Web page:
One Member Short, City Council To Tackle Library And Transit Issues
The Santa Clarita City Council will hear issues related to the City’s transit system and prospective library collection when it convenes on Tuesday for its first session since the winter recess.
Noticeably absent will be Councilman Frank Ferry, who was discharged last week from Providence Holy Cross Medical Center following complications from pancreatic surgery on Nov. 30. It is not known when he will return to the Council.
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At Tuesday’s meeting, the four other Council members will make the final decision on joining two resource sharing aggregates for the impending Santa Clarita Public Library system.
One of these networks is the Southern California Library Cooperative, which boasts a collection of 27.3 million volumes of print materials among its various city and county library members.
The other is the Inland Library Network, a large network of participants connected through software that functions as an integrated library system and catalog. According to the staff report, this ILN catalogue is made up of slightly more than 1 million unique titles, representing a larger per capita ratio for titles when compared to the County of Los Angeles Public Library.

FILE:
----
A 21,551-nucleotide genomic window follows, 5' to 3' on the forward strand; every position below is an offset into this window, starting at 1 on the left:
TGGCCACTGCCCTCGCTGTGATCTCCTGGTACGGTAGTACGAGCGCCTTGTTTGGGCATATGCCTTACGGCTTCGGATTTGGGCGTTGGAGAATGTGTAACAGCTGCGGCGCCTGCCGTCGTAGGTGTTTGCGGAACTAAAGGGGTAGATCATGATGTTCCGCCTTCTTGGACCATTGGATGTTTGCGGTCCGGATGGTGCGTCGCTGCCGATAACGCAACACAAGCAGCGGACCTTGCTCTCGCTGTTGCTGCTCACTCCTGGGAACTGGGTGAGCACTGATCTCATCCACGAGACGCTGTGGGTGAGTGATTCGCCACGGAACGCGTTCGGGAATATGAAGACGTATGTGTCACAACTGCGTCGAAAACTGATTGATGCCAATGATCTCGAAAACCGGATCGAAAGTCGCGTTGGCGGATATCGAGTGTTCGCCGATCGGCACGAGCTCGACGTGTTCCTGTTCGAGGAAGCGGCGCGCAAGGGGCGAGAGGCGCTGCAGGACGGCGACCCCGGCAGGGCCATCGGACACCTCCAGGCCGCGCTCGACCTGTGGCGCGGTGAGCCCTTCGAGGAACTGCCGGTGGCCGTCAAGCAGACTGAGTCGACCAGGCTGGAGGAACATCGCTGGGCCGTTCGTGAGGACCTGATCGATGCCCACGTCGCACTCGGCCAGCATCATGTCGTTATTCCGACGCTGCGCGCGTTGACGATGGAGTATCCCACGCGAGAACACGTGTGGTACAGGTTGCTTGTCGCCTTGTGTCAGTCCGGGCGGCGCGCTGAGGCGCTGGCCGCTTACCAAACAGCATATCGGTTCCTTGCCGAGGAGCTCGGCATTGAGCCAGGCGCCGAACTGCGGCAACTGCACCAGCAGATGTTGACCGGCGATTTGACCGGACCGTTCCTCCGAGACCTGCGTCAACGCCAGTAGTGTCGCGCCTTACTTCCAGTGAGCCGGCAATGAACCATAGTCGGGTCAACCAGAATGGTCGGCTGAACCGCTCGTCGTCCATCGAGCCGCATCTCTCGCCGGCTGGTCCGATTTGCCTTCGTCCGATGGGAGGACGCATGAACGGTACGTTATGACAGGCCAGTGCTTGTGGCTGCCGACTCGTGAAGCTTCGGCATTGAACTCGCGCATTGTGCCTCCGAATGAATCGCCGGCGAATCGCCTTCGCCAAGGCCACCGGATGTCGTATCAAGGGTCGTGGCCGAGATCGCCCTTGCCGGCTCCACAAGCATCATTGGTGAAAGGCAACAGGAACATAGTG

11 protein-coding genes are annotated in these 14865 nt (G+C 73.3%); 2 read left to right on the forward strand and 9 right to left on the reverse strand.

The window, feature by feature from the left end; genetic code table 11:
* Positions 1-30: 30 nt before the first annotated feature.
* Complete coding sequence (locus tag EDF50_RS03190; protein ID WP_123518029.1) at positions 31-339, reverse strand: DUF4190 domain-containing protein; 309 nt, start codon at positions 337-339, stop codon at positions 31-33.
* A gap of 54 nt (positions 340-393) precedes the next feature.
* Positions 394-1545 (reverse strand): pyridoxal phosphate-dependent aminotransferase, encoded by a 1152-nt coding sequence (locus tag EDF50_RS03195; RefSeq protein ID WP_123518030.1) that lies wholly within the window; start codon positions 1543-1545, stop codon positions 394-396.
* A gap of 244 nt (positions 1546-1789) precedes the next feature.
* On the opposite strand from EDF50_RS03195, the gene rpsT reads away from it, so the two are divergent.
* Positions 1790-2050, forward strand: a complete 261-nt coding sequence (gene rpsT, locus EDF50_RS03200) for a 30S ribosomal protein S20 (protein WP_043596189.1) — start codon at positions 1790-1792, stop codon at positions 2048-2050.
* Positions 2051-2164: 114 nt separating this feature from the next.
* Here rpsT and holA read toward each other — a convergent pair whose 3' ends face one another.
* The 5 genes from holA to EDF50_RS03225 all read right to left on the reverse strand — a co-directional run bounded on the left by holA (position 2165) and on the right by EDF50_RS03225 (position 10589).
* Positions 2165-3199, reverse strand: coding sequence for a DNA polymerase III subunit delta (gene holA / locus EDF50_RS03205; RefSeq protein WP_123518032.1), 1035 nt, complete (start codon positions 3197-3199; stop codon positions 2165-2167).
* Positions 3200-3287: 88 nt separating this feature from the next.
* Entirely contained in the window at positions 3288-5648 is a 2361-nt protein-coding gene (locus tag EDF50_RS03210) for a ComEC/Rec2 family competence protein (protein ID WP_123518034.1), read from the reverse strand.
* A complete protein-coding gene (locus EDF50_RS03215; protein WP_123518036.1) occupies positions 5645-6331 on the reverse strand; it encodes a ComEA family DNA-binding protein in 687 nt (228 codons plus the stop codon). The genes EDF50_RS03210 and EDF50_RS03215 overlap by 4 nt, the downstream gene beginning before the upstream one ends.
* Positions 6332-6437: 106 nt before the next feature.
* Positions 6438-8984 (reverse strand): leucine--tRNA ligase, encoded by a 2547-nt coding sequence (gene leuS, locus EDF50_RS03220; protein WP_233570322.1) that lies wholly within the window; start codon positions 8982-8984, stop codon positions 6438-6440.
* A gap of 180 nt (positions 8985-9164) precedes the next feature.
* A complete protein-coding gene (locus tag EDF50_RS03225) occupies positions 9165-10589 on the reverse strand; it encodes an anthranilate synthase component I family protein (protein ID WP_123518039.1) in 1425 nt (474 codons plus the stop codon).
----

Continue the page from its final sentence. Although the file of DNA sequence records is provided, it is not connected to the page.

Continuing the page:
To join the network, the City must purchase the SirsiDynix Symphony integrated library system software, which costs $93,040, an expenditure anticipated in contracting with Library Systems and Services, the company that will provide managerial services for the Santa Clarita Public Library.
The council will also decide whether or not to amend the on-time performance standards for the Santa Clarita Transit, operated by MV Transportation.
As it stands, drivers are expected to maintain as 95 percent on-time standard, or else face penalties. In recent months, the City has repeatedly fined MV Transportation for failing to meet standards and has reported a decreased lack of service due to rushing to meet the quotas.
In light of this, City staff is recommending lowering the on-time standard to 90.5 percent, which is more in line with industry standard of 90 percent. In turn, MV has agreed to lower limits for incentives.
City Council will also hear the final reading for the annexation of the Copperstone neighborhood, which is adjacent to Tesoro del Valle in northern Valencia.
Tuesday’s meeting begins at 6 p.m. at City Hall.